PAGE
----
Impregnating Activated Carbon with Iron Salts to Increase Hydrogen Sulfide Removal


  • Morgan Hull University of Florida



activated carbon, hydrogen sulfide, landfills


Hydrogen sulfide (H₂S) emissions from landfills negatively impact surrounding communities. In addition to an unpleasant, rotten-egg odor, inhalation of the gas can cause respiratory distress and irritation. Peak emissions are released from C&D landfills through the decomposition of gypsum drywall. Current removal technologies are costly and often ineffective. The goal of this research was to develop a cost-effective mat geared toward H₂S removal. Preliminary research revealed an increase in adsorption capacity through the addition of iron salts, FeCl3 and FeSO4, to activated carbon at a 5:1 carbon to iron ratio. To evaluate the effect of heat treatments on iron oxide formation, and subsequent adsorption capacity, samples were divided into heat treatment groups of 250ºC, 450ºC, and 650ºC. Samples were flushed with 100 ppm of H₂S under N₂ at 250 ml/min for two hours. Over this time duration, samples subjected to higher temperature heat treatments showed increased adsorption capacity. All heat treated samples demonstrated higher adsorption compared to the baseline non-heat treated samples. Additional research will be conducted to assess the effect of heat treatments above 650ºC.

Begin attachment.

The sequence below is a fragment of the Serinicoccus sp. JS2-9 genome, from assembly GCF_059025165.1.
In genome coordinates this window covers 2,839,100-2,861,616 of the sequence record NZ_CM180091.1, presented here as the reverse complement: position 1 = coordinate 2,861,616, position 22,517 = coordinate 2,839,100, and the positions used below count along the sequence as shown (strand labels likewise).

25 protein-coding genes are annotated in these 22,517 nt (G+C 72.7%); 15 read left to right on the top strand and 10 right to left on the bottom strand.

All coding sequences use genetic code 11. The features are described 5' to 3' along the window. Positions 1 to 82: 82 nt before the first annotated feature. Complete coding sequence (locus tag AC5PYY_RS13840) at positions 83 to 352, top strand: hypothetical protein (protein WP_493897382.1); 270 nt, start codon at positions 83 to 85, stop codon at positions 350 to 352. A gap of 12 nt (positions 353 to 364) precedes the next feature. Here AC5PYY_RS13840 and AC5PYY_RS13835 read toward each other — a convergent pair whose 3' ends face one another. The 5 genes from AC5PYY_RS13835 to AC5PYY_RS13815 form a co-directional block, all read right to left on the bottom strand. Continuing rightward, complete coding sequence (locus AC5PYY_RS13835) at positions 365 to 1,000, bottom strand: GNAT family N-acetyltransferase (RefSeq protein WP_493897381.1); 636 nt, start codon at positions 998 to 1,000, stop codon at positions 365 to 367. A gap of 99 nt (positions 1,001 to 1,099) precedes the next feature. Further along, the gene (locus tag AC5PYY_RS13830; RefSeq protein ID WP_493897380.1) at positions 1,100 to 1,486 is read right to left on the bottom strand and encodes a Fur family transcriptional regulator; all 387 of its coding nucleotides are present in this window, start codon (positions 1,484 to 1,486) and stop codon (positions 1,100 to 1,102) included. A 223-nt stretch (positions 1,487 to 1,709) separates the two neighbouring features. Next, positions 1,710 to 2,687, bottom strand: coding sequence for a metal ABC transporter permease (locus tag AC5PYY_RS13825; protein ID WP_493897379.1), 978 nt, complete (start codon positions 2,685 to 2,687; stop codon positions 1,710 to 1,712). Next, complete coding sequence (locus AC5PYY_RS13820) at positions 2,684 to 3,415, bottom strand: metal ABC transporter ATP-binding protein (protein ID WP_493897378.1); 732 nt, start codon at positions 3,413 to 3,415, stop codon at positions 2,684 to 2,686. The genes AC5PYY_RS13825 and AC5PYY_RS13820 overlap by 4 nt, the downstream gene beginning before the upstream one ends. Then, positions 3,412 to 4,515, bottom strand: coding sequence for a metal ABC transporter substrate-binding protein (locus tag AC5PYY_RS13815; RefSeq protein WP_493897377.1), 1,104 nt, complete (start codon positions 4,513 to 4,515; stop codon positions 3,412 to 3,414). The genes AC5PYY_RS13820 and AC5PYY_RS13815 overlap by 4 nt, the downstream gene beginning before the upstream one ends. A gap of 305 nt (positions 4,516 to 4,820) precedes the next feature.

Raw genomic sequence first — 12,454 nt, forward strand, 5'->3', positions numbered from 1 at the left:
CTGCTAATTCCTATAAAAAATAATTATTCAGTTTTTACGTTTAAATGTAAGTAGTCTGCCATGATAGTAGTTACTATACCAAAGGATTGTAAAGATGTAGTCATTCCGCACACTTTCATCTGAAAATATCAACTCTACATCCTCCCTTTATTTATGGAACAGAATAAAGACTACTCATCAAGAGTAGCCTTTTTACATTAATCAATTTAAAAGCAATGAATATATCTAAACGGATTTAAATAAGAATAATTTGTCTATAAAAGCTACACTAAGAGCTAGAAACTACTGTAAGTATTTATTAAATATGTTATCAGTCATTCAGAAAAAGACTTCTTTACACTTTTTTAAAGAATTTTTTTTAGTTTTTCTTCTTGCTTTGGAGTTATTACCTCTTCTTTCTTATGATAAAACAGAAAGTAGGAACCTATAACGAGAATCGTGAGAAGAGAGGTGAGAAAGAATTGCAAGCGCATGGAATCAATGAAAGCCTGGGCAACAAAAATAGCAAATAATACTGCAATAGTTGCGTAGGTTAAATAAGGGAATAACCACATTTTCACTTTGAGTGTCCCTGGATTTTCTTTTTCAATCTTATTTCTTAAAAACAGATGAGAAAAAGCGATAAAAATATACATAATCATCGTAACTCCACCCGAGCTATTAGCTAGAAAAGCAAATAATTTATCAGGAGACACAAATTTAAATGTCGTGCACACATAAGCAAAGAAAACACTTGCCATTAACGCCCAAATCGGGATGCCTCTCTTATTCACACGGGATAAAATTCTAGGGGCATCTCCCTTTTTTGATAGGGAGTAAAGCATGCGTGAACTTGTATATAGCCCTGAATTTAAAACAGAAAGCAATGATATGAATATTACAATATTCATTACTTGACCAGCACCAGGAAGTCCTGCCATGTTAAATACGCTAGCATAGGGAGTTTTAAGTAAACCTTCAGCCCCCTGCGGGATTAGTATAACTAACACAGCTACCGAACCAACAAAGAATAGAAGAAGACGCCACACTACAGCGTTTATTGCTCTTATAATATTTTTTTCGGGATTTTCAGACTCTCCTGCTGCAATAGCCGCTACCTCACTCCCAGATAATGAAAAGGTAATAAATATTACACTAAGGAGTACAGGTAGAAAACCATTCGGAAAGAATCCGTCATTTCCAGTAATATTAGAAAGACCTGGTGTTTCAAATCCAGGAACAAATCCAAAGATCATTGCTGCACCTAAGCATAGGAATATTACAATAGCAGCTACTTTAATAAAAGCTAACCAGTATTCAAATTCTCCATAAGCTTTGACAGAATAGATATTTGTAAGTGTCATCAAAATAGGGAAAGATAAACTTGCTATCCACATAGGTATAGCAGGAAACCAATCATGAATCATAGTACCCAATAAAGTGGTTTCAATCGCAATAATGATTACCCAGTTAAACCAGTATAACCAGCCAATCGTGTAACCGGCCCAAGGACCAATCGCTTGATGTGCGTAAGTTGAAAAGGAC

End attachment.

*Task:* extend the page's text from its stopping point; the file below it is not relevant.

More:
Author Biography

Morgan Hull, University of Florida

Junior, college of engineering


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